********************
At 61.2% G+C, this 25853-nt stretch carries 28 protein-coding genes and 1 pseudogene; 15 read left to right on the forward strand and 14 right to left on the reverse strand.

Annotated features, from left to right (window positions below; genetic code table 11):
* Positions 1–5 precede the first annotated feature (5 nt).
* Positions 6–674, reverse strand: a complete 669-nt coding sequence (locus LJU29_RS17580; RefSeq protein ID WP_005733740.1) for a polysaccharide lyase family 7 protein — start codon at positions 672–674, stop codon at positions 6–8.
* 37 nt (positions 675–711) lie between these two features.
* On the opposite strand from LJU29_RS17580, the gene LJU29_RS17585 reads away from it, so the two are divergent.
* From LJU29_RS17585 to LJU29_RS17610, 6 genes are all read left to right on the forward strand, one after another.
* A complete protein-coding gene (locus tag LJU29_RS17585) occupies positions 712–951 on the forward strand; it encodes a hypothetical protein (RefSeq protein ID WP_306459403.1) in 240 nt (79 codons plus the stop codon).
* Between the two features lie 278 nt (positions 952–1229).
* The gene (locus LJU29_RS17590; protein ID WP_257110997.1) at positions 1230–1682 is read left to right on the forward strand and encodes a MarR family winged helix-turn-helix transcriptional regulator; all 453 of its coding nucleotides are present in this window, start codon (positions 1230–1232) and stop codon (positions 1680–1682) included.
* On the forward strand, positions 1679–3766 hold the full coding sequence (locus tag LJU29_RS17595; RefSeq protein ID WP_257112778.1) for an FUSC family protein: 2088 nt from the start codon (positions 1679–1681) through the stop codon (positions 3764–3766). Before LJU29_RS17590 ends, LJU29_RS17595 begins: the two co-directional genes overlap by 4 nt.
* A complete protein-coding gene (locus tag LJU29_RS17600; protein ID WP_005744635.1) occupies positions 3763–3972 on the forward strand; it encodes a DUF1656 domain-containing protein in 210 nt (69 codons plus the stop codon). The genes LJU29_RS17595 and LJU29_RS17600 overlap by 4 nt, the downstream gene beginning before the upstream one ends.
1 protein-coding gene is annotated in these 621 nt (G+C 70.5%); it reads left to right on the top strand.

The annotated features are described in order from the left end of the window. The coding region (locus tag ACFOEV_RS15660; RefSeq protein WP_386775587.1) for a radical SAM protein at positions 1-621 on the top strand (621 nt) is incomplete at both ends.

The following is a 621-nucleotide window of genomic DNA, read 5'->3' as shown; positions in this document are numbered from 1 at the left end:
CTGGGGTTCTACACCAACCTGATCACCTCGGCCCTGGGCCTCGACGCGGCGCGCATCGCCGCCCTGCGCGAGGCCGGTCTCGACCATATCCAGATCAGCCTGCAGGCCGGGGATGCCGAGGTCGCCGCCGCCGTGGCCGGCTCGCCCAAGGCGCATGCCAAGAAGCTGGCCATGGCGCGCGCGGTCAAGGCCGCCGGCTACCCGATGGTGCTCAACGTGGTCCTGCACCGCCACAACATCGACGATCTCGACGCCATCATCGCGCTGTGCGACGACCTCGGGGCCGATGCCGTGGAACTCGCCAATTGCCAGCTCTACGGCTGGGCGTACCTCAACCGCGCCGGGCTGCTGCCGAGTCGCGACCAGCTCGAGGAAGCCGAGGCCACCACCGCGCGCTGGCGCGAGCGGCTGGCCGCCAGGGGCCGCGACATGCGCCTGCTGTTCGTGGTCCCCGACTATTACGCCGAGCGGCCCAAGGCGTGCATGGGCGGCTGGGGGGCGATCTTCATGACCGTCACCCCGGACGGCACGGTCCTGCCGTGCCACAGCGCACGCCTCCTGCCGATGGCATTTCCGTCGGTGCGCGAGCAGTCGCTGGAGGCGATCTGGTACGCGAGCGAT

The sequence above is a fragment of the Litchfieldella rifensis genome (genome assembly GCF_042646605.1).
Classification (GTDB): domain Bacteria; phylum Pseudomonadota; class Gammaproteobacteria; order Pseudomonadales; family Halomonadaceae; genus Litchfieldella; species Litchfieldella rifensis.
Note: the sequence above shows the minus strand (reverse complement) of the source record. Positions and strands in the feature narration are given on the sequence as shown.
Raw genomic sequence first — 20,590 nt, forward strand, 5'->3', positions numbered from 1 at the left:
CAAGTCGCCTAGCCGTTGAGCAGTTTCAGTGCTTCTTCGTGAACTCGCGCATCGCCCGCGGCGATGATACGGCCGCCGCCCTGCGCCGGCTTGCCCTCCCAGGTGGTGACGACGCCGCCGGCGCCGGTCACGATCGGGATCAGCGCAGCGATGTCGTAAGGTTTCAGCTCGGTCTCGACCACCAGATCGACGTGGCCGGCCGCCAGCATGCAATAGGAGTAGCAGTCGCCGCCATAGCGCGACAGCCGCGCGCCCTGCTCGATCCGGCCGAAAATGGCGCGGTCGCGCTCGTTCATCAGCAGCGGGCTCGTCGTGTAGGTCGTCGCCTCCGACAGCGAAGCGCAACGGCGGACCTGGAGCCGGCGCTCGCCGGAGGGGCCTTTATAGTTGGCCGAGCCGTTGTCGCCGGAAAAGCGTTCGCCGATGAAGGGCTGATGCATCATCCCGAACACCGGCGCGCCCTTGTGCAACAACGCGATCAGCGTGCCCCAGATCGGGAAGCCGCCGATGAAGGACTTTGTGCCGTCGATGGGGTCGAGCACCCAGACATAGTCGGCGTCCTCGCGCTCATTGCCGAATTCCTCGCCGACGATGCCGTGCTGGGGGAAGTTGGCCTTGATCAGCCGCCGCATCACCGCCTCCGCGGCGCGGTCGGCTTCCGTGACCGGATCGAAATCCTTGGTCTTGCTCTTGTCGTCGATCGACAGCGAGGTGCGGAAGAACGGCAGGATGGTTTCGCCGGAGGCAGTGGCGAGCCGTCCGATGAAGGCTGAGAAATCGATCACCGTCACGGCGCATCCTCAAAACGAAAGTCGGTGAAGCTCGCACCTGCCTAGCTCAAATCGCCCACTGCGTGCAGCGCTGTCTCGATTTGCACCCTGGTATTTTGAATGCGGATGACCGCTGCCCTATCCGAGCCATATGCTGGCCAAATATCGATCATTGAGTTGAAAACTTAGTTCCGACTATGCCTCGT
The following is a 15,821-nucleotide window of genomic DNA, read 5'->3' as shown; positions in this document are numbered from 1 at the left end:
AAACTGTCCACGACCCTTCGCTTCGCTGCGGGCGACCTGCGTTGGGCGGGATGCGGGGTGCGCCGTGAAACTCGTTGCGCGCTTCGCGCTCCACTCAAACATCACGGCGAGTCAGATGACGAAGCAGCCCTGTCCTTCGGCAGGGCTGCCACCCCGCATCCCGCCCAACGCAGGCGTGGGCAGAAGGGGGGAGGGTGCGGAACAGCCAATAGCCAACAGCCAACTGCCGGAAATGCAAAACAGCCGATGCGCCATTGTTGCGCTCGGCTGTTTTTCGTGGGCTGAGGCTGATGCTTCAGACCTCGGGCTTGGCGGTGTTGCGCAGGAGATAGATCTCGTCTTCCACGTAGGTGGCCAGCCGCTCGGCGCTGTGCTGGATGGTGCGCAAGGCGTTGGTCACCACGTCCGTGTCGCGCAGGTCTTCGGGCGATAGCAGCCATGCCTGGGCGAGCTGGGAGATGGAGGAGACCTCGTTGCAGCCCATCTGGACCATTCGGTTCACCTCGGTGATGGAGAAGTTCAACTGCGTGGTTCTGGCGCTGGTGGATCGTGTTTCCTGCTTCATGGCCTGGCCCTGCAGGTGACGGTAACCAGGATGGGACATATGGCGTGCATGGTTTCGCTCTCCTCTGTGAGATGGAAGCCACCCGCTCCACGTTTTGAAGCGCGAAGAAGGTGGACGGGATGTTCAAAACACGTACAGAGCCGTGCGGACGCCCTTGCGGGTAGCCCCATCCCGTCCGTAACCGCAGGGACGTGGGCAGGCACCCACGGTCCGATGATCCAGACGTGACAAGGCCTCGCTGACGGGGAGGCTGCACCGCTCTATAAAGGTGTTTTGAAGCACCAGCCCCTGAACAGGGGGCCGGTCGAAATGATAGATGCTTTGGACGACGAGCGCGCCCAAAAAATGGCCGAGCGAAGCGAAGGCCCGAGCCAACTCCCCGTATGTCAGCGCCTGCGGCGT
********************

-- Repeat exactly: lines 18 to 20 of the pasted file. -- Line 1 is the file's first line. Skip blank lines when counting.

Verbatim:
Classification (GTDB): domain Bacteria; phylum Pseudomonadota; class Gammaproteobacteria; order Pseudomonadales; family Halomonadaceae; genus Litchfieldella; species Litchfieldella rifensis.
Note: the sequence above shows the minus strand (reverse complement) of the source record. Positions and strands in the feature narration are given on the sequence as shown.
Raw genomic sequence first — 20,590 nt, forward strand, 5'->3', positions numbered from 1 at the left: